If you’ve got an Apple computer, you can use Mac OS’s Time Machine tool to back up data to the Ultra 2. The NAS also offers a free 1-month trial subscription to Netgear’s exclusive online storage ReadyNAS Vault. After the trial period you can choose a tariff and pay to prolong your subscription. The ReadyNAS Vault client is integrated into the Ultra 2 and can automatically create backup copies of its data by monitoring changes in the local file system. Data stored in the ReadyNAS Vault storage is accessible via the Internet; you can restore it to your NAS via a special website.
The media services are limited to ReadyDLNA and an iTunes server. The latter is based on the popular FireFly software that has a dedicated setup interface in which you can choose folders for indexing. The DLNA server also offers this feature and supports the most popular multimedia formats including jpeg, mp3, wma, m4a, aac, flac, avi, mpeg, mp4, ts, m2ts, mkv, wmv.
The Ultra 2 also supports browser-based access to its files. Unfortunately, you cannot assign different access rights to the same resource for different users. There is only a list of users that can access the resource and the type of their access (read only or read/write). Depending on the latter option, a user will see either an ordinary file tree or a full-featured interface for managing files and folders including copying, downloading, removing or renaming (within the single shared resource).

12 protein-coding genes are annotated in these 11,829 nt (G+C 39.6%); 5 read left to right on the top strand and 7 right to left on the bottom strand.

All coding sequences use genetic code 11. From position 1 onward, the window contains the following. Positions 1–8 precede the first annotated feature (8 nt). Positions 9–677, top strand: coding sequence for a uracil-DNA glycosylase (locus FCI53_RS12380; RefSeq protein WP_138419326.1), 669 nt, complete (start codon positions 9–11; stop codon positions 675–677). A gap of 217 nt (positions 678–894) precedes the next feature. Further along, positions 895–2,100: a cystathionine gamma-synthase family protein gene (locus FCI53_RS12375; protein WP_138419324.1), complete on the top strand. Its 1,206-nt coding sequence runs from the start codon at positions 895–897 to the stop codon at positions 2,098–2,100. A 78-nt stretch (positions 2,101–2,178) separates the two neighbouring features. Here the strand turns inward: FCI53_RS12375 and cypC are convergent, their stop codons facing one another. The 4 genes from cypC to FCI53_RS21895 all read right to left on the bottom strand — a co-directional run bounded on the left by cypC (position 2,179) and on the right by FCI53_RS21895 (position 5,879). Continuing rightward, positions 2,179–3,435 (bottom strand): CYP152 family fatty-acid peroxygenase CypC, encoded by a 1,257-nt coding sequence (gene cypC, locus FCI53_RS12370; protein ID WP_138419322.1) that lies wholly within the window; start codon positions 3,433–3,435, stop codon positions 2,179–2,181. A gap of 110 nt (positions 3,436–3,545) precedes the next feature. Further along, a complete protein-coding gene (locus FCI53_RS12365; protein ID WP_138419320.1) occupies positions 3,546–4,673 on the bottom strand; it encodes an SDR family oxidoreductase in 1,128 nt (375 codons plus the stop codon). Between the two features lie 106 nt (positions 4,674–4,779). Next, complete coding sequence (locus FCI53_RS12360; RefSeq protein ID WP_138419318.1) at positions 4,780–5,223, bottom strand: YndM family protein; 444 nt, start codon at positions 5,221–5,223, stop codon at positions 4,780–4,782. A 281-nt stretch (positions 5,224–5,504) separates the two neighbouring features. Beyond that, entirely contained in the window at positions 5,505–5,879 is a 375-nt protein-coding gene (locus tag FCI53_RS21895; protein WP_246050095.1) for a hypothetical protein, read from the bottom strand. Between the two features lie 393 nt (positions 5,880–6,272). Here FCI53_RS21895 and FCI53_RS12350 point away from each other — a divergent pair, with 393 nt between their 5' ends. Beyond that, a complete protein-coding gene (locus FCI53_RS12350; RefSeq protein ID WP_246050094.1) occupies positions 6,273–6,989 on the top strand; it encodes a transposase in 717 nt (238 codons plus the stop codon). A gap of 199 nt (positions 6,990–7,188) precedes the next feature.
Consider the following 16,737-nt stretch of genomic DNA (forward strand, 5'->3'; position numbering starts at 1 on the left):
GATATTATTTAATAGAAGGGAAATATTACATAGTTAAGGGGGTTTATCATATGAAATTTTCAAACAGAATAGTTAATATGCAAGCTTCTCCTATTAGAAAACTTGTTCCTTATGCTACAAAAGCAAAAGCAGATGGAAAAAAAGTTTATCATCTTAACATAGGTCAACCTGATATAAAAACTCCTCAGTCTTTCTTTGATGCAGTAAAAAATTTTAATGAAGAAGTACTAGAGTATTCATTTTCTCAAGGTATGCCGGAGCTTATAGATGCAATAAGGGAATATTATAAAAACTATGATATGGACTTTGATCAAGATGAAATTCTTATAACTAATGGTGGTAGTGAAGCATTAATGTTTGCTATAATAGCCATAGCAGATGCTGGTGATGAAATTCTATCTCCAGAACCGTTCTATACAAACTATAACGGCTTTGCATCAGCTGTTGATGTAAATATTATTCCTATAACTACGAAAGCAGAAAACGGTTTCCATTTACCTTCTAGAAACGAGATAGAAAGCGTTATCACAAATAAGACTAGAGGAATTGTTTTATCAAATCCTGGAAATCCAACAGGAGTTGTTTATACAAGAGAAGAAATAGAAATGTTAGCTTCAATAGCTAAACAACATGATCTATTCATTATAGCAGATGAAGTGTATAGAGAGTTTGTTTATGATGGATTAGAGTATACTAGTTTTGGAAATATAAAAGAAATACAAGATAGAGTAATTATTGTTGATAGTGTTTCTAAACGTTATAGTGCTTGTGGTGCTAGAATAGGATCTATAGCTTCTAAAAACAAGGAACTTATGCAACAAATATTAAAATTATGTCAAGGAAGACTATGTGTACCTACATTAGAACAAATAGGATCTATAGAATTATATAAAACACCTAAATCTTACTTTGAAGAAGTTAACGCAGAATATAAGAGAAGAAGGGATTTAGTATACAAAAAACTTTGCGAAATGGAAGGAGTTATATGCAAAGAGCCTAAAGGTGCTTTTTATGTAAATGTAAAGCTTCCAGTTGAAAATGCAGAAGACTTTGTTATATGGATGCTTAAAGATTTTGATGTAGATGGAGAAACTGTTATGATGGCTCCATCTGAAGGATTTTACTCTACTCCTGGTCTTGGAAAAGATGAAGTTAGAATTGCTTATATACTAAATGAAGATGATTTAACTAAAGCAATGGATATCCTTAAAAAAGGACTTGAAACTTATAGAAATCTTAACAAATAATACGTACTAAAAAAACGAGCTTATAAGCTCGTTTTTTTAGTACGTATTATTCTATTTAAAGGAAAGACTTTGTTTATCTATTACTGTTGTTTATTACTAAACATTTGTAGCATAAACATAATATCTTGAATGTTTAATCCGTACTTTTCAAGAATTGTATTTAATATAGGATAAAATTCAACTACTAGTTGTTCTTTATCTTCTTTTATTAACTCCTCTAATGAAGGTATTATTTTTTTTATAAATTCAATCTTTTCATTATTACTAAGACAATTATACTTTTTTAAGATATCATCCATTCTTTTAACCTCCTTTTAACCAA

As we’ve noted above, the Ultra 2’s basic firmware only includes key network features and a couple of add-on modules. The rest of features can be installed as individual modules of which there are plenty available. In most cases you have to download the module file to your PC and then install it onto the NAS but Netgear seems to be preparing a full-featured online catalogue for installing add-ons directly from the NAS’s web-interface. Most of the add-on modules have individual setup and management interfaces and place links to them in the NAS’s main web-interface.
The ReadyNAS Remote module can be used for accessing the NAS remotely. You install client software to your PC or mobile device, create a user account and allow this user to access the NAS. This remote access system is handy and does not require that you change anything in your router settings.
ReadyNAS Photos is a rather old add-on module that hasn’t been updated for a couple of years. It is not very easy to use as you have to install a client tool on your PC and register at a website.
The BitTorrent module is going to be the most popular, we guess. It was created by the namesake developer three years ago but it seems to be so stable as to require no updates. You can specify the folder to store files in, choose a connection port, limit the speed of downloading and seeding, and set up a task completion condition (a certain rating or time period). This client works fairly well but it is not handy in terms of remote management because it does not allow to protect its web-interface with a password. So, if you are going to use P2P networks extensively and manage download tasks remotely, we’d recommend you to consider alternative modules such as MLDonkey or Transmission.
Talking about add-on modules, we should also mention the SqueezeCenter media service which supports Squeezebox series media players and Orb, a tool for accessing the NAS’s media library (including photos, music and even videos) via the Internet from different client systems such as PCs and mobile devices.